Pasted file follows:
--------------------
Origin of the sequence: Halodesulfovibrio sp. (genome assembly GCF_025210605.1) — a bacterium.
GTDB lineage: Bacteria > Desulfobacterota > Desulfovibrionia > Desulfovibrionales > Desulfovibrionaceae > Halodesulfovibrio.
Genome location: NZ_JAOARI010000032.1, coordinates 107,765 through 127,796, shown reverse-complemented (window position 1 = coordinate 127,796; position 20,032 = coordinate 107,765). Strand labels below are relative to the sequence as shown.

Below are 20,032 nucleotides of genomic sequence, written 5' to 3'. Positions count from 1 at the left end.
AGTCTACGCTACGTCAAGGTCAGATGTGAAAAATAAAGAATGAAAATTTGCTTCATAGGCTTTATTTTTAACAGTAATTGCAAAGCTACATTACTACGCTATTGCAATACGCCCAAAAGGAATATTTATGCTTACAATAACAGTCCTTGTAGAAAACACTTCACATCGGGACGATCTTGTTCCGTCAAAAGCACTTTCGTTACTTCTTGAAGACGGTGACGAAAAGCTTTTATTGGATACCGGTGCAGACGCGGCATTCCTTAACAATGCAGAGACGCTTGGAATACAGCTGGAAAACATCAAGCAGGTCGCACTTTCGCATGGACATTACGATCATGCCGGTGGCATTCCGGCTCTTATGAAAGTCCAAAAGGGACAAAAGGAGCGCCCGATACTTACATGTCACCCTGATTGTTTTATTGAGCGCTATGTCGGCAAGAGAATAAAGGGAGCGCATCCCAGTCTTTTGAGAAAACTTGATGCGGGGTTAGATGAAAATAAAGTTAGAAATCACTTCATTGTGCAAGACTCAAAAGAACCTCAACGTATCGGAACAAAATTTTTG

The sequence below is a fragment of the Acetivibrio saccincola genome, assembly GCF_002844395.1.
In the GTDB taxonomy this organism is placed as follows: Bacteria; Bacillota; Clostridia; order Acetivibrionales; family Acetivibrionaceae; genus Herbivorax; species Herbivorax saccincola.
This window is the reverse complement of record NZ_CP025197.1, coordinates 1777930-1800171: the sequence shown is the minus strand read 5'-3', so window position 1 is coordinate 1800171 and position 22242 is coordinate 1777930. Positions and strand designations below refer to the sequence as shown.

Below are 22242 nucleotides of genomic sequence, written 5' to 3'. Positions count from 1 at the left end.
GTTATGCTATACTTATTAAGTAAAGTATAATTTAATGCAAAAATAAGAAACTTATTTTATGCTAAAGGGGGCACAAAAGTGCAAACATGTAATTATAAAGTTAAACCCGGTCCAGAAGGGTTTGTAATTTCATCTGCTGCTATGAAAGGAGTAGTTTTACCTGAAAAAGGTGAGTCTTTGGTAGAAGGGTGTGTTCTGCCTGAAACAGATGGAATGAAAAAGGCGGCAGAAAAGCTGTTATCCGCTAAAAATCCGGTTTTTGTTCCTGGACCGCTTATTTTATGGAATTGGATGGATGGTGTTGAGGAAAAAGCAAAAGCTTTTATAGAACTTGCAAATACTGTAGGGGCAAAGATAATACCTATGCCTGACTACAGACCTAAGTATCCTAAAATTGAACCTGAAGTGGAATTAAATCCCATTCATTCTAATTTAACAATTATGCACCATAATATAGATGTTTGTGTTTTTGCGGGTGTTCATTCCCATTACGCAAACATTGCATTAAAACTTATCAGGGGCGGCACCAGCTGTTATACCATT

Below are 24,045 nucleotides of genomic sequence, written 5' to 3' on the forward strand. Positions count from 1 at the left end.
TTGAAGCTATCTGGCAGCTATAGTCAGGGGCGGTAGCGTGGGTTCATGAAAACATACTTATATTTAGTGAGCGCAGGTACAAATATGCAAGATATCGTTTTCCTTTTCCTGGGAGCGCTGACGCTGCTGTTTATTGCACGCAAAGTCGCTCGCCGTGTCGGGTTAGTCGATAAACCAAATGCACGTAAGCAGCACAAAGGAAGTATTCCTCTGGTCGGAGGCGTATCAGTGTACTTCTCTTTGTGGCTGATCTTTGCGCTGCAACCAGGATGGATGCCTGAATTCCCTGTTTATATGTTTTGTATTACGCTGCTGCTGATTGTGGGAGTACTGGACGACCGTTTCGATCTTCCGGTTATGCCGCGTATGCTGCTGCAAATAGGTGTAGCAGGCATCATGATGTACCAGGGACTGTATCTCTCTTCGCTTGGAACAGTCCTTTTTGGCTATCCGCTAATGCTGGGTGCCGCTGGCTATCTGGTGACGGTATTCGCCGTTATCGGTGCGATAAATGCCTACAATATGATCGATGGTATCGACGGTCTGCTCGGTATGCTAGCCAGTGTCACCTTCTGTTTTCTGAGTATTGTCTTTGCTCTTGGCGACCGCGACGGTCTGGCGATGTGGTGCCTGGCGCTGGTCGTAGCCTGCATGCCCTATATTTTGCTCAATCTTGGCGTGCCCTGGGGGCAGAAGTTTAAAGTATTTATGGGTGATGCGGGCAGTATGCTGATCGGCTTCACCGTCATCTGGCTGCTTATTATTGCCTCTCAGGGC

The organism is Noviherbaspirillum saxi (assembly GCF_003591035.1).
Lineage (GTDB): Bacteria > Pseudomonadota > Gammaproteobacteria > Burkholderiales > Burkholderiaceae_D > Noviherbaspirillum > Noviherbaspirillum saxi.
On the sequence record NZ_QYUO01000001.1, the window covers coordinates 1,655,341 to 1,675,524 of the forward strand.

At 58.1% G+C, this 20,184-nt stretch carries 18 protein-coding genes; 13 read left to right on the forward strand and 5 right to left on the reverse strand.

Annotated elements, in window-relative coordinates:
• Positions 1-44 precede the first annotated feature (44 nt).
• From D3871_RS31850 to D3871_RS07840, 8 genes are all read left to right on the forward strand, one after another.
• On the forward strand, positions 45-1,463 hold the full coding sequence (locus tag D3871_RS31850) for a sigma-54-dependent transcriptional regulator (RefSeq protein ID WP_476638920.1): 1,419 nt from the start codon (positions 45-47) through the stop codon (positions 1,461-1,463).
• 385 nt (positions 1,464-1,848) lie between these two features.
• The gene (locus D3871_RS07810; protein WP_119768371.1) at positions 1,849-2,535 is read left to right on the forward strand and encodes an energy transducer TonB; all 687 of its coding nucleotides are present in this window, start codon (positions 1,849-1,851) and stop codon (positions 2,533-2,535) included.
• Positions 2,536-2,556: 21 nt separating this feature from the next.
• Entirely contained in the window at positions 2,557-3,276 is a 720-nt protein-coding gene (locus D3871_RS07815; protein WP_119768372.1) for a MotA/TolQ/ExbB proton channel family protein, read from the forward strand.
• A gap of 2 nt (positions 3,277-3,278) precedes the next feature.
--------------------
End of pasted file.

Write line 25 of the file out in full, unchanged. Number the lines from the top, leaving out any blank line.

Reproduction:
• A gap of 2 nt (positions 3,277-3,278) precedes the next feature.